- with regard to permissible roads built over an easement for an oil and gas pipeline, provide that the property owner and easement owner may agree to any terms related to the road that they wish.
S.B. 160 (Williams), Relating to the regulation of certain aggregate production operations by the Texas Commission on Environmental Quality. Passed the Senate.
S.B. 201 (Uresti), Relating to the calculation of ad valorem taxes on the residence homestead of a 100 percent or totally disabled veteran for the tax year in which the veteran qualifies or ceases to qualify for an exemption from taxation. Passed the Senate. (Companion bill is H.B. 469 by Callegari.)
S.B. 315 (Carona), Relating to the agencies and entities responsible for compiling and maintaining information pertaining to criminal combinations and criminal street gangs. Passed the Senate.
S.B. 326 (Duncan), Relating to the exemption from ad valorem taxation of certain tangible personal property stored temporarily at a location in this state. Passed the Senate.
S.B. 403 (Eltife), Relating to the consideration of pension and other postemployment benefits in establishing the rates of a gas utility. Passed the Senate. (Companion bill is H.B. 966 by Murphy.)
S.B. 432 (M. Jackson), Relating to the penalty for failure to make a timely installment payment of ad valorem taxes on property in a disaster area. Passed the Senate. (Companion bill is H.B. 803 by Bonnen.)
S.B. 442 (Wentworth), Relating to notice by a governmental entity regarding certain geospatial data products. Passed the Senate.
S.B. 449 (Watson), Relating to the appraisal for ad valorem tax purposes of open-space land devoted to water stewardship purposes on the basis of its productive capacity. Passed the Senate.
S.B. 551 (Williams), Relating to liability for interest on ad valorem taxes on improvements that escaped taxation in a previous year. Passed the Senate. (Companion bill is H.B. 234 by Otto.)
S.B. 694 (West), Relating to the regulation of metal recycling entities. Passed the Senate.
S.B. 758 (Deuell), Relating to sales and use tax information provided to certain local governmental entities. Passed the Senate.S.B. 893 (Whitmire), Relating to motor fuel quality and testing. Passed the Senate. (Companion bill is H.B. 2335 by Hardcastle.)
S.B. 898(Carona), Relating to energy efficiency programs in institutions of higher education and certain governmental entities. Passed the Senate.
S.B. 904 (Patrick), Relating to the eligibility of certain overseas voters to receive a full ballot. Passed the Senate. (Companion bills are H.B. 1697 by P. King and H.B. 1773 by L. Taylor.)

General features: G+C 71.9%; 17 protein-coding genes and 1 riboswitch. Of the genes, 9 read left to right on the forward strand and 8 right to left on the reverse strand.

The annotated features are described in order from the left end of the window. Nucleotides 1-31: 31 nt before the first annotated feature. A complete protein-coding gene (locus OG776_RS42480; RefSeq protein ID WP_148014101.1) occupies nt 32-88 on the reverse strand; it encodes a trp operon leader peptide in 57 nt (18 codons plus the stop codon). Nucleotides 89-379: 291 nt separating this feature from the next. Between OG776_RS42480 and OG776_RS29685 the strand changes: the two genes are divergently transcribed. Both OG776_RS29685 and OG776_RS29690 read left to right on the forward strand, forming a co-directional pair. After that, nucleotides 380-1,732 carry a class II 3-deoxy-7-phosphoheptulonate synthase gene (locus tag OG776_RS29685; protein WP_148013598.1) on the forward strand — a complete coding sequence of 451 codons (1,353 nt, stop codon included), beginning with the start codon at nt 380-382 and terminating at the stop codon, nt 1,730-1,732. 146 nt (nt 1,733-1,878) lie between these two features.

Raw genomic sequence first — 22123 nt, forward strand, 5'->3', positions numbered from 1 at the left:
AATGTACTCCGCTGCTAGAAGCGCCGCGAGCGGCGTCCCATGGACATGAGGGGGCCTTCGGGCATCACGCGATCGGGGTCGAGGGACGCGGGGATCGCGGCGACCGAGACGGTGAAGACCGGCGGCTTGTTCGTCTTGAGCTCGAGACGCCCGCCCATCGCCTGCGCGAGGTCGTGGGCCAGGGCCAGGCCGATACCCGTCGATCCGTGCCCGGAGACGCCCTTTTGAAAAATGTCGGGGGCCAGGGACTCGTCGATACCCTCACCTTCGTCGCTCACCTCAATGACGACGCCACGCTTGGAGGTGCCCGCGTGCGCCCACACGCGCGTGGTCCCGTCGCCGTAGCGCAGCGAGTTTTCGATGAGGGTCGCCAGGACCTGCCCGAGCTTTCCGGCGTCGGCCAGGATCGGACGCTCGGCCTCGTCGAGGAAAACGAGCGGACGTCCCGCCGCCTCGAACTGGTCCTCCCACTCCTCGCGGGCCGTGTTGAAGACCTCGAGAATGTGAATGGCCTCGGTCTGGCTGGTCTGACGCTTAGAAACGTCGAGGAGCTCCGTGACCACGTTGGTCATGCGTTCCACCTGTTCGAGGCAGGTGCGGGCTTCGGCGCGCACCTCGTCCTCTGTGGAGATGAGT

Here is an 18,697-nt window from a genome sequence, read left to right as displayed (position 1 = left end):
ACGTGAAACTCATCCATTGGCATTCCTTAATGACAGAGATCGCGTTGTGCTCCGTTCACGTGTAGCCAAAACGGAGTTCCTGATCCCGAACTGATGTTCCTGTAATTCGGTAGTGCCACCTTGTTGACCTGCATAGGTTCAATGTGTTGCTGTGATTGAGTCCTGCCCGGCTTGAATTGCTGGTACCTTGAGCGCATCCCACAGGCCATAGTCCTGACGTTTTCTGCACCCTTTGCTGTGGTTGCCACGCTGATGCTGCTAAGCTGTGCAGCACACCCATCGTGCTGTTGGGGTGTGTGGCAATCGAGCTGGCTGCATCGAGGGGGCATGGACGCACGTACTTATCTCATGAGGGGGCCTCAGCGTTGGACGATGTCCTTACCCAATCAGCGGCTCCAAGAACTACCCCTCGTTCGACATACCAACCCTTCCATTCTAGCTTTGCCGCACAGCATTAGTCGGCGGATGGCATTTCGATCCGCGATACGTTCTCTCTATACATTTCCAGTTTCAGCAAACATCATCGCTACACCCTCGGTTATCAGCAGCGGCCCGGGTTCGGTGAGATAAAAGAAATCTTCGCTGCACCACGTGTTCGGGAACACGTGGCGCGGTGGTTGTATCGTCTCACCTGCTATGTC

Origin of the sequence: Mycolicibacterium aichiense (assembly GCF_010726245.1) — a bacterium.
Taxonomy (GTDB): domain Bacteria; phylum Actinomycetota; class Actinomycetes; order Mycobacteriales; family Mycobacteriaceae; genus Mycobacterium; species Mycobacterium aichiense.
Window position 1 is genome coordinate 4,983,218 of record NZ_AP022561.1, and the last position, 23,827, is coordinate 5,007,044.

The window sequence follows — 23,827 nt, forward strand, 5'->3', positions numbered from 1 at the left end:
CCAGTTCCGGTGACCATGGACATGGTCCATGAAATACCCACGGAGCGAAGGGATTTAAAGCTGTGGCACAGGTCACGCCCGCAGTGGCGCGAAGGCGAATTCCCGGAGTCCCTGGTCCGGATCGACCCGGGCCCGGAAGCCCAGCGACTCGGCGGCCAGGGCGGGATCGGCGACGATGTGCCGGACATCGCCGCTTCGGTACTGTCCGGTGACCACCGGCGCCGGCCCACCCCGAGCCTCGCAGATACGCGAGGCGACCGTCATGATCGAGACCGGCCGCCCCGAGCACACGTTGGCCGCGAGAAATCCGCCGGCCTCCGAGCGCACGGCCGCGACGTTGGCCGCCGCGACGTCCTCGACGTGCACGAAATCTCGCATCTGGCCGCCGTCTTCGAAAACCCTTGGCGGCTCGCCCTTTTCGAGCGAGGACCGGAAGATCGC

S.B. 937 (Lucio), Relating to priorities for restoration of electric service following an extended power outage. Passed the Senate. (Companion bill is H.B. 3126 by Naishtat.)
S.B. 980 (Carona), Relating to communications services and markets. Passed the Senate. (Companion bill is H.B. 2620 by Hancock.)
S.B. 1097 (Eltife), Relating to single certification in incorporated or annexed areas served by water or sewer utilities. Passed the Senate. (Companion bill is H.B. 2128 by Geren.)
S.B. 1518 (Eltife), Relating to the powers and duties of the Texas Historical Commission. Passed the Senate.
S.B. 1612 (Ogden), Relating to the monitoring, oversight, and funding of certain public retirement systems. Passed the Senate. As passed, the bill would: (1) repeal the law that allows a city to issue obligations to fund its retirement benefits; and (2) allow the pension review board to require TMRS or other public retirement systems to complete an actuarial experience study every five years. Reported from Senate State Affairs and recommended for local/uncontested calendar.
S.B. 1613 (Ogden), Relating to public meetings and information disclosure exemptions for public power utilities. Passed the Senate. As passed, the bill would: (1) repeal the current definition of “competitive matter” relating to public power utilities; (2) define a “competitive matter,” which can be deliberated by a public power utility in a closed meeting and is not generally subject to public disclosure, as a matter reasonably related to: (a) generation unit specific and portfolio fixed and variable costs, capital improvement plans for generation units, and generation unit operating characteristics and outage scheduling; (b) bidding and pricing information for purchased power, generation and fuel, and Electric Reliability Council of Texas (ERCOT) bids, prices, offers, and related services and strategies; (c) effective fuel and purchased power agreements and fuel transportation arrangements and contracts; (d) risk management information, contracts, and strategies, including fuel hedging and storage; (e) plans, studies, proposals, and analyses for system improvements, additions, or sales, other than transmission and distribution system improvements inside the service area for which the public power utility is the sole certificated retail provider; and (f) customer billing, contract, and usage information, electric power pricing information, system load characteristics, and electric power marketing analyses and strategies; and (3) provide that a “competitive matter,” does not include, among other things: (a) any tariff of general applicability regarding rates and other matters; (b) salaries and total compensation of all employees of a public power utility; or (c) information publicly released by the ERCOT in accordance with a law, rule, or protocol generally applicable to similarly situated market participants.
S.B. 1701 (Williams), Relating to procedures for and evidence that may be presented at a criminal asset forfeiture hearing and to the forfeiture of substitute assets under certain circumstances. Passed the Senate. As passed, the bill would: (1) authorize a court to order the forfeiture of substitute assets, that otherwise are not subject to forfeiture, if the court finds that property that was originally ordered forfeited: (a) cannot be located; (b) has been transferred, conveyed, sold to, or deposited with a third-party; (c) has been placed beyond the jurisdiction of the court; (d) has been substantially diminished in value; or, (e) has been commingled with other property and cannot be separated without difficulty; and (2) provide that substitute assets described in (1), above, may not have a value greater than the value of the property originally ordered forfeited by the court.
S.J.R. 16 (Estes), Proposing a constitutional amendment providing for the appraisal for ad valorem tax purposes of open-space land devoted to water stewardship purposes on the basis of its productive capacity. Passed the Senate.